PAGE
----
One of the great deep threats in modern NFL history, DeSean Jackson is not planning to play a 16th season. The veteran wide receiver instead intends to announce his retirement as a member of the Eagles, according to the team.
Jackson, who had joined the Raiders and Ravens as an in-season addition over the past two years, played 15 seasons for six teams. While the 2008 second-round pick will primarily be remembered for his contributions in Philadelphia, he made an impact in a few cities. Jackson started 159 games and is one of just 40 players to surpass 11,000 receiving yards for his career.
“DeSean Jackson was a dynamic playmaker who captivated Eagles fans with his game-breaking speed, unique skill set, and explosive play,” Eagles owner Jeffery Lurie said in a statement. “What made DeSean truly stand out during his accomplished 15-year career was his ability to make miraculous plays look routine.”
The Cal product spent time in Philly, Washington, Tampa, Los Angeles, Las Vegas and Baltimore during his NFL run. He led the NFL in yards per reception in four seasons, most recently in 2018 with the Buccaneers, and remained a coveted player into his mid-30s. Jackson will turn 37 on Friday, choosing that notable date to retire with the team that drafted him.
While no wide receivers went off the board in the 2008 first round, the second produced quality performers. Jordy Nelson and Eddie Royal also became Round 2 picks 15 years ago. Jackson made a quick impact, becoming an immediate long-range threat for Donovan McNabb on an Eagles team that voyaged to the 2008 NFC championship game. Jackson became the fifth player to reach 900 receiving yards in each of his first four seasons; he eclipsed 1,000 in two of those slates. Over the course of his career, Jackson produced five 1,000-yard seasons; the most recent came with Washington in 2016.
Jackson scored 66 touchdowns over the course of his career; one will probably stand out as his most memorable. Used regularly as a punt returner early in his career, Jackson finished off a 24-point Eagles rally to stun the Giants in Week 15 of the 2010 season, completing a walk-off 65-yard punt return. This came a week after he accumulated a career-high 210 yards against the Cowboys, helping the Eagles to the NFC East title in Michael Vick‘s first season as the team’s starter.
Although the deep passing game was more prominent in prior eras, Jackson stood out on that front in this one. Only Devery Henderson produced a higher yards-per-catch average in a season than Jackson’s 22.5 (2010) during the 21st century. Despite Jackson’s deep-ball brilliance, he wore out his welcome in Philly in 2014. Deemed a poor fit during Chip Kelly‘s second offseason in charge, Jackson wound up in Washington on a four-year, $24MM contract. This came after the Eagles had given the 5-foot-10 weapon a five-year, $47MM extension in 2012, Andy Reid‘s final year at the helm.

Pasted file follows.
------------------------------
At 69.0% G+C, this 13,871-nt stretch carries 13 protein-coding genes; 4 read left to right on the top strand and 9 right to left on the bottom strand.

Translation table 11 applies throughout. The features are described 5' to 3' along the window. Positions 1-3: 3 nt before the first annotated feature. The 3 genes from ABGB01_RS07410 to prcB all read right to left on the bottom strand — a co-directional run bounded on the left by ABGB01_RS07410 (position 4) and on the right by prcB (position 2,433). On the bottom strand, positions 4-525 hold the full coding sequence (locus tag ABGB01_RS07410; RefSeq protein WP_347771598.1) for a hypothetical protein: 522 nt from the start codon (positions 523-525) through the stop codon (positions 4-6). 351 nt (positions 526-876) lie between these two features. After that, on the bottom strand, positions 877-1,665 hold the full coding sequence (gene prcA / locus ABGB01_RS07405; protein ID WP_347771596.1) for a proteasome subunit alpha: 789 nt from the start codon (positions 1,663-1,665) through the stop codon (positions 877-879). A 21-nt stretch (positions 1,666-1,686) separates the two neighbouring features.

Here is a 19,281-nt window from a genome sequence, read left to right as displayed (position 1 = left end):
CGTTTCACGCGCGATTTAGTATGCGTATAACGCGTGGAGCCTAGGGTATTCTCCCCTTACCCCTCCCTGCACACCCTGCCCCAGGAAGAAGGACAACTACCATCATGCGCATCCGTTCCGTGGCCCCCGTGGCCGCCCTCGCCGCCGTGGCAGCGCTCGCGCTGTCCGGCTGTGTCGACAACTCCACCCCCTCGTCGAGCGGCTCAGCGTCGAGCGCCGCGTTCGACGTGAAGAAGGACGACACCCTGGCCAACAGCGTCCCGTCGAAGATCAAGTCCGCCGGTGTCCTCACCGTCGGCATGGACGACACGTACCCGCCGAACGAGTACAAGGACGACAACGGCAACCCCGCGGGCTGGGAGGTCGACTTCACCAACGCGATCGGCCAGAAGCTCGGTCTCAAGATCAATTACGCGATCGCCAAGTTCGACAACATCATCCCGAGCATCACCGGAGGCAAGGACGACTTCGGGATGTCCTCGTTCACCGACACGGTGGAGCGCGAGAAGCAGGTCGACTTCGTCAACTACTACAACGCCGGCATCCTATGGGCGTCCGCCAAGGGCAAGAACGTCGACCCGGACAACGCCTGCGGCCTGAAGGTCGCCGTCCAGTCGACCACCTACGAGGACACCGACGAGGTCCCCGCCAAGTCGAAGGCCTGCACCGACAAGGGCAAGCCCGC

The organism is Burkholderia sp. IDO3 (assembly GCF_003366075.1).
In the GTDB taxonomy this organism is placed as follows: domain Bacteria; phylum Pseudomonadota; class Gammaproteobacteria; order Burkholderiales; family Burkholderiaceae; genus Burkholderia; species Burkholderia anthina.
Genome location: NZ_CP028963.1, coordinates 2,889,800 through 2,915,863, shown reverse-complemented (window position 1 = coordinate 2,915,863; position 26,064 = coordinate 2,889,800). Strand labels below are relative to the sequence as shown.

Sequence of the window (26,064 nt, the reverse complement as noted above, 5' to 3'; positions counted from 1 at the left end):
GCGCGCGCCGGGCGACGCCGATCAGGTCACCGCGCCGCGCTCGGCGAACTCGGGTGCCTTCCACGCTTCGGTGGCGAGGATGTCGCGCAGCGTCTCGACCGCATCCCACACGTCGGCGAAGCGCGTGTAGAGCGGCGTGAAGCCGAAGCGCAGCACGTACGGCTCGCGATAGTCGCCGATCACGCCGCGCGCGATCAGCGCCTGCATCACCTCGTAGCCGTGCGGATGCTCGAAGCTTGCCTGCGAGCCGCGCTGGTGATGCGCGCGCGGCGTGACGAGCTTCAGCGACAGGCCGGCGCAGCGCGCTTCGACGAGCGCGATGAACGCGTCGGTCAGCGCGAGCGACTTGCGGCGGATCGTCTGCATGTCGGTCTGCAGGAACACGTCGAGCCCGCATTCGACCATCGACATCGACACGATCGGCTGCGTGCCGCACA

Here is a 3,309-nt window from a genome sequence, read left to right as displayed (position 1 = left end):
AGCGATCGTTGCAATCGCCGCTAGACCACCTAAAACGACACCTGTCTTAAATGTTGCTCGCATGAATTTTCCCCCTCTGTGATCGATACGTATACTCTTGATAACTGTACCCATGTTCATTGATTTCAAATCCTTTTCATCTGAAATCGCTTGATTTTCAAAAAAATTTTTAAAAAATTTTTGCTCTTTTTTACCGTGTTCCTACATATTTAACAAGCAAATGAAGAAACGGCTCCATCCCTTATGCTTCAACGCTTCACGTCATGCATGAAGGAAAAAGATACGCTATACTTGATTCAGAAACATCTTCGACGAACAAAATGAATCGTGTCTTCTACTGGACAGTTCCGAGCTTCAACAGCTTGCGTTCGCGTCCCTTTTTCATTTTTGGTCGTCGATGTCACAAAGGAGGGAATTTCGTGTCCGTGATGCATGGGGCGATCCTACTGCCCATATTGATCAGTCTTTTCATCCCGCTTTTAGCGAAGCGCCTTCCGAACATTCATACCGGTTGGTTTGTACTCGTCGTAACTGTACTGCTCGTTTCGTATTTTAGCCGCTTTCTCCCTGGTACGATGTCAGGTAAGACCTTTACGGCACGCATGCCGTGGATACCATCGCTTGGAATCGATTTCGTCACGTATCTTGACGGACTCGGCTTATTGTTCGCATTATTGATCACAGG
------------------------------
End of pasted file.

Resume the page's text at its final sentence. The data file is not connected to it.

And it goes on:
Washington’s Jackson and Pierre Garcon additions ignited Kirk Cousins, who set single-season franchise records for touchdown passes and passing yards while targeting the two free agency pickups in the mid-2010s. Jackson topped 1,000 yards in 2014 and ’16, but Washington let both veterans walk in 2017 — a year before losing Cousins. While Jackson’s post-Washington years did not generate the same kind of production he offered during his initial run in the NFC East, Ryan Fitzpatrick‘s 9.6 yards per attempt in 2018 came with significant Jackson contributions. The then-Mike Evans sidekick finished that season with a 18.9 yards per reception.
The Eagles reacquired Jackson via trade in 2019, sending a fifth-round pick to the Bucs. But injuries marred Jackson’s second Philly stint. In two seasons back with the Eagles, Jackson suited up for just eight games. The team cut him once again in 2021.
After the Rams released Jackson during the 2021 season, the veteran pass catcher was linked to a few teams. He ended up helping the Raiders to a surprising playoff run, which came after the exits of Jon Gruden and Henry Ruggs. A Ravens team that lost Rashod Bateman and Devin Duvernay to season-ending injuries sporadically used Jackson while limping into the playoffs last season. Jackson did not play in Baltimore’s wild-card game, however. He operated as the NFL’s oldest receiver in 2022.
Jackson made three Pro Bowls and earned more than $91MM over the course of his career. While Jackson ranks 39th in both career receiving yards and yards per catch, his 17.6 yards per grab rank second among 21st-century wideouts.